Ah, Christmas. Season of goodwill, peace to all men, and cross-dressing entertainers making double entendres in front of small children.
Yes, there's nothing like a dame. A multicoloured-frocked, bewigged pantomime dame. And in the seasonal documentary Michael Grade's History of the Pantomime Dame, the broadcast executive looks at the history of a peculiarly British institution.
Great dames, past and present, are called on for their words of wisdom. And so Matthew Kelly, formerly of Mother Goose, sums up panto thus: "A man, dressed as a woman, who has a son who's a girl dressed as a boy, who falls in love with a girl who's actually a girl."
It all began in 16th-century Italy, with commedia dell'arte. These tales of Harlequin, Pierrot and thwarted young love eventually made it to Britain. Here, 18th-century impresario John Rich discovered that he could match his nature to his name much more effectively with bawdy comedy than with serious theatre.
And so commedia morphed into British panto. There was the wordplay: "Dad picked up that bag in Baghdad, did Dad." There was the more adult wordplay: "I can't stand double entendre. If I see one in the script, I just want to whip it out."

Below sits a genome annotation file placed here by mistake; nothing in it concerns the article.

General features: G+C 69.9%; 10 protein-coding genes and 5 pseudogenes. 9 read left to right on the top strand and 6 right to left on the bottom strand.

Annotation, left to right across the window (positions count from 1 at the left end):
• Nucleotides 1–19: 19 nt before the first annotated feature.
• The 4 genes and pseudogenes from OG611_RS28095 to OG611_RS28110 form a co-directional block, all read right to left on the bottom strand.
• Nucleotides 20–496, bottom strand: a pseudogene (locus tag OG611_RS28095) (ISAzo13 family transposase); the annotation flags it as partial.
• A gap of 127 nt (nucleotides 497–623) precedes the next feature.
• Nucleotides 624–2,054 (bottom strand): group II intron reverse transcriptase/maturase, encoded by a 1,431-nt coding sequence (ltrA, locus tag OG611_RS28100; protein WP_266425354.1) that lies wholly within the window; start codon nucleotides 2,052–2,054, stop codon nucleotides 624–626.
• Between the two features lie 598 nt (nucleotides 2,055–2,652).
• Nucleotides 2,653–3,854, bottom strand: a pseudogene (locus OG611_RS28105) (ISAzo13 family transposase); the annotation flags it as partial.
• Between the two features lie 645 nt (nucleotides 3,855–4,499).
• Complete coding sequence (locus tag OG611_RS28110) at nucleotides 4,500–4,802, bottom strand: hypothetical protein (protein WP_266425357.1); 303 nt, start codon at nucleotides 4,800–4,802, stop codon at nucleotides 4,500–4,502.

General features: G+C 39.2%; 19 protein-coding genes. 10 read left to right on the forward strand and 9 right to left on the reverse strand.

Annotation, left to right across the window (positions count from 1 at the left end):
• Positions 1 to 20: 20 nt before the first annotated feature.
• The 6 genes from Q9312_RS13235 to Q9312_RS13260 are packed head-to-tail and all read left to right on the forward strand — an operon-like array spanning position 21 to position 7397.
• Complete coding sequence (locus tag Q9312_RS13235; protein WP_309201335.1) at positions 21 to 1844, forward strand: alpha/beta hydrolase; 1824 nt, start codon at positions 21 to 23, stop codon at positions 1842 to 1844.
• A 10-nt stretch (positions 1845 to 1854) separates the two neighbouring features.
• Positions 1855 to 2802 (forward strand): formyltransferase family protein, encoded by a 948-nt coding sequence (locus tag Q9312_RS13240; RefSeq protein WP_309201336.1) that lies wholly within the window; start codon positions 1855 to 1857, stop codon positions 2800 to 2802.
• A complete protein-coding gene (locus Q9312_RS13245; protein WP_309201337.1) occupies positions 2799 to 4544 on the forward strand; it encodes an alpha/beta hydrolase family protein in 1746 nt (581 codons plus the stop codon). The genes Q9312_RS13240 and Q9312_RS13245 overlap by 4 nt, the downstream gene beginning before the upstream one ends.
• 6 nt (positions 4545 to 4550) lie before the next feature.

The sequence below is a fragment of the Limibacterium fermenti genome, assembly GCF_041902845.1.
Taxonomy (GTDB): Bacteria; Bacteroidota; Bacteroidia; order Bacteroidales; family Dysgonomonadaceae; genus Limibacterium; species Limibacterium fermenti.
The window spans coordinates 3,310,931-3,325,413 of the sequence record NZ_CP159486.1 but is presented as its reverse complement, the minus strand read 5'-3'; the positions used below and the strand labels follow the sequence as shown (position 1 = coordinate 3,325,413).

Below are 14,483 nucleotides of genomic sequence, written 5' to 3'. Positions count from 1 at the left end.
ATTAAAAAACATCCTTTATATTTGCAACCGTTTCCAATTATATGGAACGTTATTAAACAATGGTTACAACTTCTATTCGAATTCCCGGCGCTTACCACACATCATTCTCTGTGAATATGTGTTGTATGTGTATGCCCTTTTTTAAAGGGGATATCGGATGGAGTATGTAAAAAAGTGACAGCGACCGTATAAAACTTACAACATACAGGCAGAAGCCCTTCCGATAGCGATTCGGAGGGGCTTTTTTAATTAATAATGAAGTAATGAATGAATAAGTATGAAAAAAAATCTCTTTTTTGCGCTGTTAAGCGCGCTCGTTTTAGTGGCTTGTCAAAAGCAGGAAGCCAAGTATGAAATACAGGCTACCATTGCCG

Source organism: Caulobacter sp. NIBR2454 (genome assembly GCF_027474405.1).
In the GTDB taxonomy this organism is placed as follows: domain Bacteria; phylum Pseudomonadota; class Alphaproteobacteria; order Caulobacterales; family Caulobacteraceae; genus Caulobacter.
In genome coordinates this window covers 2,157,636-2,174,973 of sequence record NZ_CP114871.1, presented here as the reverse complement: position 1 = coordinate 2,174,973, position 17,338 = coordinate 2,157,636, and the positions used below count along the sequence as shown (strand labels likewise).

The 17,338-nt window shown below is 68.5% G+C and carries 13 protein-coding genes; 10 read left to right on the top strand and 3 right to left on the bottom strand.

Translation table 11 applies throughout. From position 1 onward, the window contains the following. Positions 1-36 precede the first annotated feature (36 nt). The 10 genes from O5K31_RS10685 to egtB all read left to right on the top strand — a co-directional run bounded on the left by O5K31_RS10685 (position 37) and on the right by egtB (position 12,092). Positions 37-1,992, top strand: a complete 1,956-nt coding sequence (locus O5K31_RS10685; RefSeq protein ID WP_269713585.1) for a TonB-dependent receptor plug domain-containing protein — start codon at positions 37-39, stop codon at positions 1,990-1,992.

But, until the late 18th century, the clown was only a bit-player. It was famed actor Joseph Grimaldi who moved him - and, increasingly, him-as-her - centre-stage. "He was a comic dame figure," says comic non-dame figure Giles Brandreth.
"I bet he was wonderful," says Grade.
"He must have been wonderful," says Brandreth.
There is a lot of this sort of thing in the programme. I guess once you have been chairman of the BBC, they let you get away with sucking the joy out of panto. Oh, no they don't. Oh, yes they do.
Anyway, by the high Victorian era the pantomime was standard Boxing Day entertainment (no EastEnders special back then). The critics were appalled. "Only an undisciplined nation would have done this," one fulminated.
Widow Twanky - surely the doyenne of the dames - made her debut appearance in 1861. (She was originally Widow Twankay, after a mass-market tea. Her modern counterpart might be Widow Tetley.)
And so to the modern day. Cue various actors and directors musing very seriously on what makes the dame great. Possibly it is his respect for the women he is impersonating. Possibly it is the magic of nothing being what it seems. Possibly, Kelly offers with a dollop of sexism, it is that "a man can be silly and still retain a modicum of his authority".
But Brandreth puts it best. "It's like bread-and-butter pudding," he says. "Other people would think, ugh, that's revolting. But we understand it. We know what it's about."
Michael Grade's History of the Pantomime Dame, BBC4, 20 December, 9pm.